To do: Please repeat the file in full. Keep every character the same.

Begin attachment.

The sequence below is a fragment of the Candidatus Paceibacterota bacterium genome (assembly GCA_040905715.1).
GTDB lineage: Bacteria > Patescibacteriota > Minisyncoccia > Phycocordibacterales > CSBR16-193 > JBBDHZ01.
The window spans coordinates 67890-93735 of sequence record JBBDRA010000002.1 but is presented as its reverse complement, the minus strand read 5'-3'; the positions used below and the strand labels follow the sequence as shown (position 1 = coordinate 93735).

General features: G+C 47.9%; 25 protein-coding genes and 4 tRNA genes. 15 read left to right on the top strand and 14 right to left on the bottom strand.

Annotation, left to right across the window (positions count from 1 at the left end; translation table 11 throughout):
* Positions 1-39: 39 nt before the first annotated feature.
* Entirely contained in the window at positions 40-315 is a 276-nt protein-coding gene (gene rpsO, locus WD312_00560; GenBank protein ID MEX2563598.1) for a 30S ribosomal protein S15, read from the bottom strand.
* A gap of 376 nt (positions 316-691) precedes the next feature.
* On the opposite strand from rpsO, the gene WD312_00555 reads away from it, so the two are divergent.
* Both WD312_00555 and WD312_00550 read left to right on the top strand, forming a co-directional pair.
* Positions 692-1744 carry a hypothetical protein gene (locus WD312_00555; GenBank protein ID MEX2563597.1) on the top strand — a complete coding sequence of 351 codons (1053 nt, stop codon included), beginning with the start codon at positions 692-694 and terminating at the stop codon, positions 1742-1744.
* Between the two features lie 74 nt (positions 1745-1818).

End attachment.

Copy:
The sequence below is a fragment of the Candidatus Paceibacterota bacterium genome (assembly GCA_040905715.1).
GTDB lineage: Bacteria > Patescibacteriota > Minisyncoccia > Phycocordibacterales > CSBR16-193 > JBBDHZ01.
The window spans coordinates 67890-93735 of sequence record JBBDRA010000002.1 but is presented as its reverse complement, the minus strand read 5'-3'; the positions used below and the strand labels follow the sequence as shown (position 1 = coordinate 93735).

General features: G+C 47.9%; 25 protein-coding genes and 4 tRNA genes. 15 read left to right on the top strand and 14 right to left on the bottom strand.

Annotation, left to right across the window (positions count from 1 at the left end; translation table 11 throughout):
* Positions 1-39: 39 nt before the first annotated feature.
* Entirely contained in the window at positions 40-315 is a 276-nt protein-coding gene (gene rpsO, locus WD312_00560; GenBank protein ID MEX2563598.1) for a 30S ribosomal protein S15, read from the bottom strand.
* A gap of 376 nt (positions 316-691) precedes the next feature.
* On the opposite strand from rpsO, the gene WD312_00555 reads away from it, so the two are divergent.
* Both WD312_00555 and WD312_00550 read left to right on the top strand, forming a co-directional pair.
* Positions 692-1744 carry a hypothetical protein gene (locus WD312_00555; GenBank protein ID MEX2563597.1) on the top strand — a complete coding sequence of 351 codons (1053 nt, stop codon included), beginning with the start codon at positions 692-694 and terminating at the stop codon, positions 1742-1744.
* Between the two features lie 74 nt (positions 1745-1818).